My husband and I, and a friend who lives with us in Spenard, just said goodbye to three unlikely guests – two priests and a policeman from Poland. For a few days they sang Matins and Vespers in Polish to begin and end the day in Rancho Spenardo's garden, the site of locally legendary pagan ceremonies. Our guests arrived here when two Anchorage Catholic Churches turned them away. Sure, they weren't on a donkey and carrying a babe… but they didn't even get a stable.
This is how it happened. The three had just summited Denali in a week – a lot faster than they expected – when I met them in Talkeetna and offered them a ride to Anchorage with their considerable pile of mountain gear. They had some days to spend in the state and not too much money before they flew out of Anchorage. So they planned to stay at a church – two of them being priests and all.
The three had been put up by tiny Saint Bernard's Church in Talkeetna, which doesn't even have a full time priest. There seemed no reason to doubt the generosity of the much larger and more endowed Catholic establishment in Anchorage.
As we drove, the two priests explained, with the help of the more English-proficient policeman, that visiting priests are always welcomed by churches and parishioners. Catholics are generous, they said. They take in the wayward. They have even sheltered this pagan. During my extended hike of the Appalachian Trail, monasteries, churches and Catholic retreats provided shelter and food. But apparently such hospitality has been lost track of by the Catholics of Anchorage.
First stop -- Holy Family Cathedral. The staff was in a meeting and couldn't deal with the priests. They were told to go to Our Lady of Guadaloupe – another well-appointed church in the Turnagain area. There a sister turned them away after consulting the "boss" by phone. I don't think it was "The Boss" – you know, the Big Guy Jehovah, his son Jesus, or even the Holy Ghost. I didn't go that high. Being good church bureaucrats, they just followed their own rules and forgot about these nice young men in a foreign land who needed a little hospitality.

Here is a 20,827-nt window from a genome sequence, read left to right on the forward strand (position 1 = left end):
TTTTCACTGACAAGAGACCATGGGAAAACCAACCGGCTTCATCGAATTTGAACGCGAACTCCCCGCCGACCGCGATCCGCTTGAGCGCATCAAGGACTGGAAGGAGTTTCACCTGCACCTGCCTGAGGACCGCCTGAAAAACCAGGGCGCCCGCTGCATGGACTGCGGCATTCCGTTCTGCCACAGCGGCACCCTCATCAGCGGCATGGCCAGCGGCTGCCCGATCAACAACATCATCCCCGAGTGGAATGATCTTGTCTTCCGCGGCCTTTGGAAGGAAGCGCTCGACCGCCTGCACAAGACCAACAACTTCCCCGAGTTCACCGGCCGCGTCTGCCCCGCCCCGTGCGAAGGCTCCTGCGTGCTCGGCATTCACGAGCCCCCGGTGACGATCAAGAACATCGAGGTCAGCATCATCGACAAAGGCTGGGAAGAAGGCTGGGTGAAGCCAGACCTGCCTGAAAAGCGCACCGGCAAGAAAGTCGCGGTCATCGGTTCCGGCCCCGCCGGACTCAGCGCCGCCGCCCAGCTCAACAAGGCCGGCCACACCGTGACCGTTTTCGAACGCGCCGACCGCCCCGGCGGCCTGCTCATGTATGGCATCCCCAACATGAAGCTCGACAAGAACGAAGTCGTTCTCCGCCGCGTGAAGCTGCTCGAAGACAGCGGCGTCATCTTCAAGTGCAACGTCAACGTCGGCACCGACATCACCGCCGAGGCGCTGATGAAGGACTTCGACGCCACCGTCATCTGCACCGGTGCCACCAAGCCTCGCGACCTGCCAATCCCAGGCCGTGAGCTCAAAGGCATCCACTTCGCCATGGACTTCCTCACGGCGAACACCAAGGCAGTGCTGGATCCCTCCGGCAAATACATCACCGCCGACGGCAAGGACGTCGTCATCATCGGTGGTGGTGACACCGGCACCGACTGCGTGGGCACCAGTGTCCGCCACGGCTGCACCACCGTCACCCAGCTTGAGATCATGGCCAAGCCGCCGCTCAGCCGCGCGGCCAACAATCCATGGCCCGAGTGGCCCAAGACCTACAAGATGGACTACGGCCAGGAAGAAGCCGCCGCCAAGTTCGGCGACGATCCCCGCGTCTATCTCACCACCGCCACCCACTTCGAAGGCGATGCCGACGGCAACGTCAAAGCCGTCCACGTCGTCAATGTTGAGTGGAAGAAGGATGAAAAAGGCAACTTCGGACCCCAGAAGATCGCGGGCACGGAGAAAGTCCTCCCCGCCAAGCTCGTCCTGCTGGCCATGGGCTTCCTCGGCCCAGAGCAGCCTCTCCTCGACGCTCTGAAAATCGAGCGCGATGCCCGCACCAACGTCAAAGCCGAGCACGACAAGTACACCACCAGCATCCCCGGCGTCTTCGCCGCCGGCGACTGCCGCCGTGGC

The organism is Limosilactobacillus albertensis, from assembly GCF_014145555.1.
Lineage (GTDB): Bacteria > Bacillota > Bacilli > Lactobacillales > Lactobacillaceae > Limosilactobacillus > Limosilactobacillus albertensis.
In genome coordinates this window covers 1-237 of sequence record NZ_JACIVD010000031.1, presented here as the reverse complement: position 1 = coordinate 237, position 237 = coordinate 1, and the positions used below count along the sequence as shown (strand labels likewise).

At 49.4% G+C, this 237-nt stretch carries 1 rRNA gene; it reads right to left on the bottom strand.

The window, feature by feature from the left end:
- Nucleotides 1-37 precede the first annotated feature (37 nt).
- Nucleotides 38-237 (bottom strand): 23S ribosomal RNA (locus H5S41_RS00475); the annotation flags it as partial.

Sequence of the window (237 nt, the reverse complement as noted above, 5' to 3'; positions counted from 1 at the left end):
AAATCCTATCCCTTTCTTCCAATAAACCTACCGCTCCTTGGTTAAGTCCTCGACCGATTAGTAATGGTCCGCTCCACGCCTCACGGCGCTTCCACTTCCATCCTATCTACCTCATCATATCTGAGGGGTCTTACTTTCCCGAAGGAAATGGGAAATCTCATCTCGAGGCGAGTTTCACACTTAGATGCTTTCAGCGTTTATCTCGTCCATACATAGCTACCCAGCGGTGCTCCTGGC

The priests: Robert and Krzysztof Grzybowski (brothers) were shocked. The policeman Adrian Przylucki was worried. What were they going to do? I was embarrassed for my town and invited them home. The next thing you know their bright yellow tent was going up in my garden, and three of the nicest, handsomest guys (each could pose for a Greek statue) headed into my sauna.
Catholics and other Christians may wait for their reward in Heaven. I got my reward at Rancho Spenardo's regular Friday sauna. The three Polish climbers were the prettiest sight. Seeing them romping in the garden, using the hose to cool down, and then steaming in the old cedar sauna was enough to make this female heart young again.
As far as Anchorage's Catholics getting their reward in Heaven… I think they need to do a little more work here on Earth… or Saint Peter will start recruiting us tree-hugging, naked, garden-romping pagans. We at least know how to make guests welcome. And don't be surprised if those priests start hugging trees. They learned it at my house.
Johanna Eurich came into journalism from a background in theater. She began as a volunteer at Pacifica Radio in Houston, Texas. She has produced many radio news stories and features for NPR and has done radio news in Barrow, Bethel, Talkeetna and Dillingham, as well as Anchorage, Pittsburgh, and Pocahontas County West Virginia. She has won the Press Club's Public Service Award and the Corporation for Public Broadcasting's national award for Cultural Programming, and designed and launched Native America Calling and National Native News. Her print pieces on Native culture bearers ran in the Anchorage Daily News. She was also the producer of the statewide arts program "Alaskanarts" for a number of years.
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